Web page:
It is a cold, pitch-black evening where the view out my office window is only a ghostly reflection of my face surrounded by copious darkness. So, Clover, the blog dog, and I sit down to tell you about my trip to Florida. The interesting thing for you, the equestrian reader, about the trip, is not the fabulous cuisine, glamorous new hotel, acres of forsaken, white beaches or abundant sea shells of extraordinary, yet subtle, color. It is the interesting correlation that became apparent when my husband and I rented segways for three hours to explore Clearwater and the nearby islands.
A segway is a fairly new transportation device. A human balances on a small platform set between two wheels. She steers the device with handlebars that are attached to the platform by a moveable arm. The person shifts her weight on the platform to alter speed. To slow down or stop, the person must shift weight toward their heels without pulling back on the steering arm (or falling off). To speed up, the person must shift weight forward to their toes without balancing themselves on their steering arm. The “rider” must balance on her feet to stay in control. Pull back on the steering arm, and you wreck. Just ask Bob…and the light pole he ran into. Ok, horse riders do not balance between our heels and toes and we do not use our knees to adjust our balance (hopefully!) Dressage riders balance on our seat bones. We adjust that balance through the use of our lower abdominal muscles. We should balance without use of our hands. That independent balancing act is the interesting correlation between segways and horses.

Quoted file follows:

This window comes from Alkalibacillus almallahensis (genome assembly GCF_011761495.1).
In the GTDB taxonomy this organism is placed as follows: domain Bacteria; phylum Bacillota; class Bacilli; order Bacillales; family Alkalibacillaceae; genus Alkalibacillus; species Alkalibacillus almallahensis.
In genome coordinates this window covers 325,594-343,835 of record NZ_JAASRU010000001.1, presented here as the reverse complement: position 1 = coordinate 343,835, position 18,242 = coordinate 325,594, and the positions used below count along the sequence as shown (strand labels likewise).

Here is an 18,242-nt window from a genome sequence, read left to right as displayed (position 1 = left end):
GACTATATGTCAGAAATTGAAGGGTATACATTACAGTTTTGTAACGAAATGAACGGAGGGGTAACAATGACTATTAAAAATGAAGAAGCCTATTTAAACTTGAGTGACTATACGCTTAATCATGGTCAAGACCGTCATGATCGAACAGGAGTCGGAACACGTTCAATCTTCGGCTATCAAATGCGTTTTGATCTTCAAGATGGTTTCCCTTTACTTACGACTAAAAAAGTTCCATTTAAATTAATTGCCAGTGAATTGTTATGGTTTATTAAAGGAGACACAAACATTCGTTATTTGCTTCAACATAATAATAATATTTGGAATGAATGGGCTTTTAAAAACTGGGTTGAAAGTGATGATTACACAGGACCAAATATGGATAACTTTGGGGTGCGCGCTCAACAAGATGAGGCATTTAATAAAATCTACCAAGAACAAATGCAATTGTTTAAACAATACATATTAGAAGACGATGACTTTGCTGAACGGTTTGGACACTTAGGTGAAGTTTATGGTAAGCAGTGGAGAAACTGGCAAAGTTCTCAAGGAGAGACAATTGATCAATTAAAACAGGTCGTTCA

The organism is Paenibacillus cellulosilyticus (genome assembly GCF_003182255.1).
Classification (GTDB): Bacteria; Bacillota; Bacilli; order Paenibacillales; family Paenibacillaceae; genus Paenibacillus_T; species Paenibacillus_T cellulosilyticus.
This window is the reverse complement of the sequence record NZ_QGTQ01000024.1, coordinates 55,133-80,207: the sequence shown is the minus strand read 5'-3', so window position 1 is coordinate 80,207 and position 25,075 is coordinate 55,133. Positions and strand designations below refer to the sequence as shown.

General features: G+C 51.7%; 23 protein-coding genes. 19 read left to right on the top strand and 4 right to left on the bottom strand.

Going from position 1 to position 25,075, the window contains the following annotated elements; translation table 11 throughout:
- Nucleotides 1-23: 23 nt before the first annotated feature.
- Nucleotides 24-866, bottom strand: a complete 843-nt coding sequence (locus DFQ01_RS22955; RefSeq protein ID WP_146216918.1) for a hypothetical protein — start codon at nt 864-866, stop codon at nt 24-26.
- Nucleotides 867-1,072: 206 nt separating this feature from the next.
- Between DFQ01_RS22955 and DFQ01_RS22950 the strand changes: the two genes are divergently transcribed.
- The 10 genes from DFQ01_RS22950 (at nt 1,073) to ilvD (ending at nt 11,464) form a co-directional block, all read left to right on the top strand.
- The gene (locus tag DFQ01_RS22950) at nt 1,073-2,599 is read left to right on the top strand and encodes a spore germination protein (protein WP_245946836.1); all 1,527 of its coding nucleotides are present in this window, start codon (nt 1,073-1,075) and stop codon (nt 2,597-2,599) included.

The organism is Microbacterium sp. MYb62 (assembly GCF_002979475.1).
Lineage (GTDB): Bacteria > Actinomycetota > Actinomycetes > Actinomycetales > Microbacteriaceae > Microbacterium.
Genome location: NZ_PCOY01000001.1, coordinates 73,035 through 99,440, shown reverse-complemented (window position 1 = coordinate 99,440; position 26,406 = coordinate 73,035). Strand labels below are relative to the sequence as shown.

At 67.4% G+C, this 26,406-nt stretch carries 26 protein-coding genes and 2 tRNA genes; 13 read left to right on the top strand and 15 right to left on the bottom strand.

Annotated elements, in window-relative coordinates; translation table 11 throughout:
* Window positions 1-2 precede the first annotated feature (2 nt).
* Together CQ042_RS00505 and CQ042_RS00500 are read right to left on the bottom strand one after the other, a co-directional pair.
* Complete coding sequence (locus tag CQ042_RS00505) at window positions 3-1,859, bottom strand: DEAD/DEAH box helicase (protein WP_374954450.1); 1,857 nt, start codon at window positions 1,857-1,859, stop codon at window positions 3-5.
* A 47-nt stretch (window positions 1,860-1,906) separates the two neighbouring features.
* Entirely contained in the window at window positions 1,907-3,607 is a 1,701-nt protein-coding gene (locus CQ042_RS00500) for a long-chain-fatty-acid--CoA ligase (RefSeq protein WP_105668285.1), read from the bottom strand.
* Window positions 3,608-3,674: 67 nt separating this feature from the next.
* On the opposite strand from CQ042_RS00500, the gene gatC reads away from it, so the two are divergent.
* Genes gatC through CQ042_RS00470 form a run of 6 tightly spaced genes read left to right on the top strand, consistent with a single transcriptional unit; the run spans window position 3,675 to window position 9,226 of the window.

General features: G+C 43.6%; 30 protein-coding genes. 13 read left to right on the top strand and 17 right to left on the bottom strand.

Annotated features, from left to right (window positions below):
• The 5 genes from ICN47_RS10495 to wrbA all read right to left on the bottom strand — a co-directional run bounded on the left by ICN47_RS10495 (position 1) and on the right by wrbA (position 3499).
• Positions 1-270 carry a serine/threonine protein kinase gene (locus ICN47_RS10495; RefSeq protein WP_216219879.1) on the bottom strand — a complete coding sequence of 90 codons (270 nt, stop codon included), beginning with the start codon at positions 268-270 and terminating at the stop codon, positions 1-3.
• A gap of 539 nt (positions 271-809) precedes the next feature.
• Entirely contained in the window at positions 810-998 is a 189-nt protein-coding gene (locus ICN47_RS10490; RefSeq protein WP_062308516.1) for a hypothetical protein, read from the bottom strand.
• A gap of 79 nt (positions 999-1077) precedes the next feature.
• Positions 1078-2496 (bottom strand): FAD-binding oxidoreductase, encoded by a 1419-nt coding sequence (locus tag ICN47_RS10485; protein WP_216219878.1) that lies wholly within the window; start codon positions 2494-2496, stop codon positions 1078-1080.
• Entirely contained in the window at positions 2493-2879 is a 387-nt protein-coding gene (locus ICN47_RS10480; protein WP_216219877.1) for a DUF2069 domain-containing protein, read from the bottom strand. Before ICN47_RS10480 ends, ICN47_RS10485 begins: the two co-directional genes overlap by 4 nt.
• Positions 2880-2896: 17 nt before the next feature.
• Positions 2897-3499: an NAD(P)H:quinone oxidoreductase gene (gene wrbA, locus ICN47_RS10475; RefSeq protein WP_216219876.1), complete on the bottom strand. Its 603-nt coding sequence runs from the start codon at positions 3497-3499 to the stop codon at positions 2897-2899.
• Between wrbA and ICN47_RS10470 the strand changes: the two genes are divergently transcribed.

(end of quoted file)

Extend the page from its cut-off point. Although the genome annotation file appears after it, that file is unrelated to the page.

Segways punish people who “pull” or “lean” on their hands with complete loss of control. Riders who balance on the reins, should spend a little time on a segway! Horses can be forgiving for riders who insist on balancing on their “handlebars” as horses learn to stiffen their neck and jaw to support their riders. How kind! They make themselves into rigid bicycles so that their unbalanced riders don’t manipulate longitudinal balance. That rigid frame is not so pretty. Horses are dynamic creatures who can change on their own accord. So, a dressage rider has to balance on the seat bones, on the moving creature with a mind of his own. And, learn to influence that creature with those seat bones. That is why they say, “you only sit as well as your horse allows you to sit.” The more advanced a horse is at balancing his rider, the easier the rider can maintain her balance. Well balanced and educated schoolmasters allow riders to balance on the seat bones with relaxation and confidence.
This brings me to a final point: riding a schoolmaster is a very good education. My student, Dana, leased a schoolmaster from me. During her time with the mare, Favie, she had many realizations that were life changing. Last week Dana wrote a heartwarming essay on the topic. It will be published in the April issue of the NCDCTA Newsletter and added to my website. Look for it here, soon.